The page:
petition filing

Illinois State Board of Elections
Brian Mackey / NPR Illinois

Tuesday marks the official beginning of campaign season in Illinois — the day potential candidates can start circulating petitions to get their names on the ballot.

In Illinois, people can’t really be political candidates until they collect enough signatures — anywhere from hundreds to thousands, depending on the office. State election law dictates when that process can begin; this year it’s Sept. 3.

State Week logo
Brian Mackey / NPR Illinois

Gov. Bruce Rauner on Monday declared he's "not in charge" of Illinois government. Rather, he says, House Speaker Michael Madigan is really running the show.

That same day, Rep. Jeannie Ives filed to challenge Rauner in the Republican primary, saying the governor has "betrayed" their party.

I Voted sticker roll
Wikimedia

Monday is the last day to submit petitions to run for office in Illinois next year. There are several people who’ve said they’re running for high profile offices, but who have not yet turned in paperwork.

State Week logo
Brian Mackey / NPR Illinois

The conservative magazine National Review has called Gov. Bruce Rauner "the worst Republican governor in America." We'll discuss the claim, and how it might affect next year's elections.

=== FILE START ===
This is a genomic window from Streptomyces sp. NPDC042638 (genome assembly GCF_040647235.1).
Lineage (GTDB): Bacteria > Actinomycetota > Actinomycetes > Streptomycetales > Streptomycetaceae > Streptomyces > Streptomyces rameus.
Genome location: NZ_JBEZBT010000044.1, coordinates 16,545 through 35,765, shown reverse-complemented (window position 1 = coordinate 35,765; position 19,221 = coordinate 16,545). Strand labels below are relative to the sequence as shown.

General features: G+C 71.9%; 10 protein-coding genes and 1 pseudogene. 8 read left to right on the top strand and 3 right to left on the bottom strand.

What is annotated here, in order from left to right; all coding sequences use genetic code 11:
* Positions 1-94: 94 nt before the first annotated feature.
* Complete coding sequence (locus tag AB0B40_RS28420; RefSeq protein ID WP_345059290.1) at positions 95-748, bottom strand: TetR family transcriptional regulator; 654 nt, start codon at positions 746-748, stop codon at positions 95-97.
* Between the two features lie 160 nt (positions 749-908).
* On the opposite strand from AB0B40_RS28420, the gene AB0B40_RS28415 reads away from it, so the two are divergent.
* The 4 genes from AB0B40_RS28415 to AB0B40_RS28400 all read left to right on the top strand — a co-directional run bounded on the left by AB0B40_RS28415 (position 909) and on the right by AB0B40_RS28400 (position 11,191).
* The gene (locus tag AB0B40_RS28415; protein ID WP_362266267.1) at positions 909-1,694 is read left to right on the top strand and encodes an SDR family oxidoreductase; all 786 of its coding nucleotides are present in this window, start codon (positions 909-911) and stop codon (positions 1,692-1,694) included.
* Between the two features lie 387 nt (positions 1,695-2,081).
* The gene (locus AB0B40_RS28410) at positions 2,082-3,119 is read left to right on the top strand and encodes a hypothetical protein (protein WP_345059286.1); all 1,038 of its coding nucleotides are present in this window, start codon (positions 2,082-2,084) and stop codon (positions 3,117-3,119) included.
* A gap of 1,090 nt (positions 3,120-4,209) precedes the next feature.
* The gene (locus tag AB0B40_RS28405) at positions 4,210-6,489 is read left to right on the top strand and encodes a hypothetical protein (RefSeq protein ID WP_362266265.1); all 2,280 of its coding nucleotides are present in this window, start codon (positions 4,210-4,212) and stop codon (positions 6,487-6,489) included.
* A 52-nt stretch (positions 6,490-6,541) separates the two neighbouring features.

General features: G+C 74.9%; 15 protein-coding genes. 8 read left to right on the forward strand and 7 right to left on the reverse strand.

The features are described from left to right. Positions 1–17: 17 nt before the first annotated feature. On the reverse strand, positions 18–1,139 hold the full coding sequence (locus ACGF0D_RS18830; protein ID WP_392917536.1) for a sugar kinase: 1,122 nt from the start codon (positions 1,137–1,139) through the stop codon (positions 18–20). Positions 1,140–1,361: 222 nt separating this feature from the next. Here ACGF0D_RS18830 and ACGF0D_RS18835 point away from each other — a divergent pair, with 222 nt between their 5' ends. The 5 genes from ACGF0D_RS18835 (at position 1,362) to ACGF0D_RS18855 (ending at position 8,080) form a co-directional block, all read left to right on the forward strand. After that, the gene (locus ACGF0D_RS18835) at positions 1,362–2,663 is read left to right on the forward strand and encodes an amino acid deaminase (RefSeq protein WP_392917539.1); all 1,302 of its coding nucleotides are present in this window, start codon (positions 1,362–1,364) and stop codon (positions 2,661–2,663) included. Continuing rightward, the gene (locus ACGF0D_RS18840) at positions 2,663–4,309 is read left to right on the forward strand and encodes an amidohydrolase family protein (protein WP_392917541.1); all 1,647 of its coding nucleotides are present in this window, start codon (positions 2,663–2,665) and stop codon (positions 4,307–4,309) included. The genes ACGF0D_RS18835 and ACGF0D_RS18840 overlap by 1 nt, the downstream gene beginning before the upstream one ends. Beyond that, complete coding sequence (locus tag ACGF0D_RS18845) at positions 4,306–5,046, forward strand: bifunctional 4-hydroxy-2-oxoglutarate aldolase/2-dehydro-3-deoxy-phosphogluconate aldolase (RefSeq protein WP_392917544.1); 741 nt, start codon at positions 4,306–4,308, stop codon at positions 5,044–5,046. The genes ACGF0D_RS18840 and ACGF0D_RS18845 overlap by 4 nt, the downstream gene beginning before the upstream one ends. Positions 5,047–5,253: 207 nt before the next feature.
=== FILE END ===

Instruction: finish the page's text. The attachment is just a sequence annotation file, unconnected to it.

Meanwhile, a group of Republican lawmakers and anti-abortion groups have sued over a new law that extends abortion coverage to women enrolled in state health insurance programs.

Brian Mackey / NPR Illinois

Monday was an important date on the way to the 2018 elections. It was the beginning of the period when Illinois candidates have to file petitions with, in some cases, thousands of signatures needed to get on the ballot.

Amanda Vinicky

Illinois is in uncharted territory. It'll soon hit its sixth month without a budget. 

Republican Gov. Bruce Rauner and the Democrats who dominate the legislature continue to spar about what Illinois' future should look like. Rauner wants to rein in unions; Democrats say that's akin to bolstering business tycoons at the expense of the middle class.

How long can it go on?